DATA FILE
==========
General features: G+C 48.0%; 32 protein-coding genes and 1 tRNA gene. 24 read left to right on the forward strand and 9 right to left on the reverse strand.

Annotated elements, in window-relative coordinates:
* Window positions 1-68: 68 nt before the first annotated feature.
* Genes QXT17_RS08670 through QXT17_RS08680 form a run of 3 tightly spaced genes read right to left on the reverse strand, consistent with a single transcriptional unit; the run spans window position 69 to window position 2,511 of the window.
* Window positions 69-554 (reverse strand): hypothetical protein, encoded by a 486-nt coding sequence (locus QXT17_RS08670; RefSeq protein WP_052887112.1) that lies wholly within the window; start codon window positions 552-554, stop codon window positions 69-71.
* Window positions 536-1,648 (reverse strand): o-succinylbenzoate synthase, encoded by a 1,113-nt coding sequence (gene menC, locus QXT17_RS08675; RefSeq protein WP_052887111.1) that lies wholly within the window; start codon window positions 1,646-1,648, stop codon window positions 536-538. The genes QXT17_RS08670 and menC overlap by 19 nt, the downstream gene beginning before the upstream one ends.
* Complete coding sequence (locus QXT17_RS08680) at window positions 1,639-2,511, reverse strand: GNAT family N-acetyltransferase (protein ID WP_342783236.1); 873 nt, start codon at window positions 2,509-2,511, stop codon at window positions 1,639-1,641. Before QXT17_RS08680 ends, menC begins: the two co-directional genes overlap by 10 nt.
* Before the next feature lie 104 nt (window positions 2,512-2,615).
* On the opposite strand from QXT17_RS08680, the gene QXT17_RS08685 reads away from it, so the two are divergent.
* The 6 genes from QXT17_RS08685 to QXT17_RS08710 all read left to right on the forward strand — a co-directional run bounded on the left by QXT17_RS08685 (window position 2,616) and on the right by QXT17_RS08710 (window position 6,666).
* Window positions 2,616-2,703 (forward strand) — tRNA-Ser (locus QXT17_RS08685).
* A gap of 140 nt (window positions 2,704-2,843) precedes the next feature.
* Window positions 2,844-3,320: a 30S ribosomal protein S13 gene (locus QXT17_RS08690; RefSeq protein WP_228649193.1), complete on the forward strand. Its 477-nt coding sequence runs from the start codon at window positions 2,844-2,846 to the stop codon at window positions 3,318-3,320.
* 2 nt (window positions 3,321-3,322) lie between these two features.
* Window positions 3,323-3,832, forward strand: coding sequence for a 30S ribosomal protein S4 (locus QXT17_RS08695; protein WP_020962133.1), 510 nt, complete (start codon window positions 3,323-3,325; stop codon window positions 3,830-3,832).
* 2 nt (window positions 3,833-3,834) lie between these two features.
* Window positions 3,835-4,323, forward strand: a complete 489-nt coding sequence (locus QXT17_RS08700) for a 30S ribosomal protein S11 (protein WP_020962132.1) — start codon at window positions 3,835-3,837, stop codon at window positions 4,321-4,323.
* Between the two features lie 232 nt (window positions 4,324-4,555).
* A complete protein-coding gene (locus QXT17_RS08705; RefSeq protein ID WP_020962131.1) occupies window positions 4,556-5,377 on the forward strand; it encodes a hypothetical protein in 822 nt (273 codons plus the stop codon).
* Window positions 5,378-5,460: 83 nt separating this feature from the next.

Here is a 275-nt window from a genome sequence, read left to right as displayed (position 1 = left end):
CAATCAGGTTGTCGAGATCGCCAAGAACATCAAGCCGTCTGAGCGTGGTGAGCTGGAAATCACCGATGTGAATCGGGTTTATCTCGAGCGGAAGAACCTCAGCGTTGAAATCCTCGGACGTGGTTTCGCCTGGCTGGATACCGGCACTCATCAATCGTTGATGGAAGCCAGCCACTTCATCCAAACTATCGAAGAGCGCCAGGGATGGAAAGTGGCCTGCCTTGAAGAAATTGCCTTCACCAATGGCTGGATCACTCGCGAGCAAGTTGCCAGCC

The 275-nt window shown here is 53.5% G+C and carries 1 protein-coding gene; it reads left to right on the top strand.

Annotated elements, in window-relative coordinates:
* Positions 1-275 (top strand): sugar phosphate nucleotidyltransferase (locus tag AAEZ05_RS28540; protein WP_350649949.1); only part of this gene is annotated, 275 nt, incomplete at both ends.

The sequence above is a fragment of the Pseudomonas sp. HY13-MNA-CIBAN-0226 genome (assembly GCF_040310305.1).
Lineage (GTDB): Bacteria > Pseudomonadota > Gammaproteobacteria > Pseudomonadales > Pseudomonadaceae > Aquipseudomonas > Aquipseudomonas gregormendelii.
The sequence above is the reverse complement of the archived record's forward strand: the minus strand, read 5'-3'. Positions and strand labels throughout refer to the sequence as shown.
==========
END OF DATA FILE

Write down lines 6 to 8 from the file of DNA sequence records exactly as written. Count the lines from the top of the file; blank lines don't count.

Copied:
* Window positions 536-1,648 (reverse strand): o-succinylbenzoate synthase, encoded by a 1,113-nt coding sequence (gene menC, locus QXT17_RS08675; RefSeq protein WP_052887111.1) that lies wholly within the window; start codon window positions 1,646-1,648, stop codon window positions 536-538. The genes QXT17_RS08670 and menC overlap by 19 nt, the downstream gene beginning before the upstream one ends.
* Complete coding sequence (locus QXT17_RS08680) at window positions 1,639-2,511, reverse strand: GNAT family N-acetyltransferase (protein ID WP_342783236.1); 873 nt, start codon at window positions 2,509-2,511, stop codon at window positions 1,639-1,641. Before QXT17_RS08680 ends, menC begins: the two co-directional genes overlap by 10 nt.
* Before the next feature lie 104 nt (window positions 2,512-2,615).